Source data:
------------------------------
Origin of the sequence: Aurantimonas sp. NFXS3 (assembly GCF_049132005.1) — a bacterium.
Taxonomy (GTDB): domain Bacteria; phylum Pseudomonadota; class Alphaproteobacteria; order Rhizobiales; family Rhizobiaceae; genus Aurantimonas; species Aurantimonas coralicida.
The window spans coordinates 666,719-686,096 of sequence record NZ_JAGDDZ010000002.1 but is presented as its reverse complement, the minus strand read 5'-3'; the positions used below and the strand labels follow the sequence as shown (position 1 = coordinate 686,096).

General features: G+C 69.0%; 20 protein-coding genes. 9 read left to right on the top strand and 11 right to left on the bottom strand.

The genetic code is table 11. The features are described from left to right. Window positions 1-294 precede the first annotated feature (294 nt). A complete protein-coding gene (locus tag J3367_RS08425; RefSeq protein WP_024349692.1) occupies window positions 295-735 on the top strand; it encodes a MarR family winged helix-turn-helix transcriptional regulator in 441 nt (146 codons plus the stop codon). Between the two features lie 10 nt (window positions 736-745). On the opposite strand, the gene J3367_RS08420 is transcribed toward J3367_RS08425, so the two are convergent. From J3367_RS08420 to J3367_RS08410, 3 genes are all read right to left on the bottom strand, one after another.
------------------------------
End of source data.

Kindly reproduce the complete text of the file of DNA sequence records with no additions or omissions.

Origin of the sequence: Aurantimonas sp. NFXS3 (assembly GCF_049132005.1) — a bacterium.
Taxonomy (GTDB): domain Bacteria; phylum Pseudomonadota; class Alphaproteobacteria; order Rhizobiales; family Rhizobiaceae; genus Aurantimonas; species Aurantimonas coralicida.
The window spans coordinates 666,719-686,096 of sequence record NZ_JAGDDZ010000002.1 but is presented as its reverse complement, the minus strand read 5'-3'; the positions used below and the strand labels follow the sequence as shown (position 1 = coordinate 686,096).

General features: G+C 69.0%; 20 protein-coding genes. 9 read left to right on the top strand and 11 right to left on the bottom strand.

The genetic code is table 11. The features are described from left to right. Window positions 1-294 precede the first annotated feature (294 nt). A complete protein-coding gene (locus tag J3367_RS08425; RefSeq protein WP_024349692.1) occupies window positions 295-735 on the top strand; it encodes a MarR family winged helix-turn-helix transcriptional regulator in 441 nt (146 codons plus the stop codon). Between the two features lie 10 nt (window positions 736-745). On the opposite strand, the gene J3367_RS08420 is transcribed toward J3367_RS08425, so the two are convergent. From J3367_RS08420 to J3367_RS08410, 3 genes are all read right to left on the bottom strand, one after another.